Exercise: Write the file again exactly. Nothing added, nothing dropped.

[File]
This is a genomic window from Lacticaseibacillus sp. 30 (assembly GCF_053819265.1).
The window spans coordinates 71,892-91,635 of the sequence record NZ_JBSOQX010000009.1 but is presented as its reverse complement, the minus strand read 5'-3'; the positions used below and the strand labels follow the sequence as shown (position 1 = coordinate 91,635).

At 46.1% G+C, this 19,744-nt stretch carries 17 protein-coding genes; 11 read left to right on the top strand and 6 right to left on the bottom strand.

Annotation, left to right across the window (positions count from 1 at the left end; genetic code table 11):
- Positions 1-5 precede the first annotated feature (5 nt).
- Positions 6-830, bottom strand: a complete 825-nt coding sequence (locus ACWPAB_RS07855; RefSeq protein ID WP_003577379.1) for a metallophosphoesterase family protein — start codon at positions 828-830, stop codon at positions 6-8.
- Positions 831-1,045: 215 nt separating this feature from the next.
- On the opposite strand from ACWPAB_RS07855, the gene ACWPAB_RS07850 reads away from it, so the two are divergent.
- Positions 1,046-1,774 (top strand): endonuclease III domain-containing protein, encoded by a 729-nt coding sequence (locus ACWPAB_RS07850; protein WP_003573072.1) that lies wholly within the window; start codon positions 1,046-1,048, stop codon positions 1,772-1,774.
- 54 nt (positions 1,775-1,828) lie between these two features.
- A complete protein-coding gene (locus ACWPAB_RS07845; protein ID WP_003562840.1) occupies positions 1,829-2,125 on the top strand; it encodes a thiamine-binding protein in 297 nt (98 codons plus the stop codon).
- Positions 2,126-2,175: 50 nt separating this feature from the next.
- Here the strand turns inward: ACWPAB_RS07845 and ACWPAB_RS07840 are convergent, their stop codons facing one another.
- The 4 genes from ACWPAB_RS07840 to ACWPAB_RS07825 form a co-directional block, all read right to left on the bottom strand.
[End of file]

This is a genomic window from Lacticaseibacillus sp. 30 (assembly GCF_053819265.1).
The window spans coordinates 71,892-91,635 of the sequence record NZ_JBSOQX010000009.1 but is presented as its reverse complement, the minus strand read 5'-3'; the positions used below and the strand labels follow the sequence as shown (position 1 = coordinate 91,635).

At 46.1% G+C, this 19,744-nt stretch carries 17 protein-coding genes; 11 read left to right on the top strand and 6 right to left on the bottom strand.

Annotation, left to right across the window (positions count from 1 at the left end; genetic code table 11):
- Positions 1-5 precede the first annotated feature (5 nt).
- Positions 6-830, bottom strand: a complete 825-nt coding sequence (locus ACWPAB_RS07855; RefSeq protein ID WP_003577379.1) for a metallophosphoesterase family protein — start codon at positions 828-830, stop codon at positions 6-8.
- Positions 831-1,045: 215 nt separating this feature from the next.
- On the opposite strand from ACWPAB_RS07855, the gene ACWPAB_RS07850 reads away from it, so the two are divergent.
- Positions 1,046-1,774 (top strand): endonuclease III domain-containing protein, encoded by a 729-nt coding sequence (locus ACWPAB_RS07850; protein WP_003573072.1) that lies wholly within the window; start codon positions 1,046-1,048, stop codon positions 1,772-1,774.
- 54 nt (positions 1,775-1,828) lie between these two features.
- A complete protein-coding gene (locus ACWPAB_RS07845; protein ID WP_003562840.1) occupies positions 1,829-2,125 on the top strand; it encodes a thiamine-binding protein in 297 nt (98 codons plus the stop codon).
- Positions 2,126-2,175: 50 nt separating this feature from the next.
- Here the strand turns inward: ACWPAB_RS07845 and ACWPAB_RS07840 are convergent, their stop codons facing one another.
- The 4 genes from ACWPAB_RS07840 to ACWPAB_RS07825 form a co-directional block, all read right to left on the bottom strand.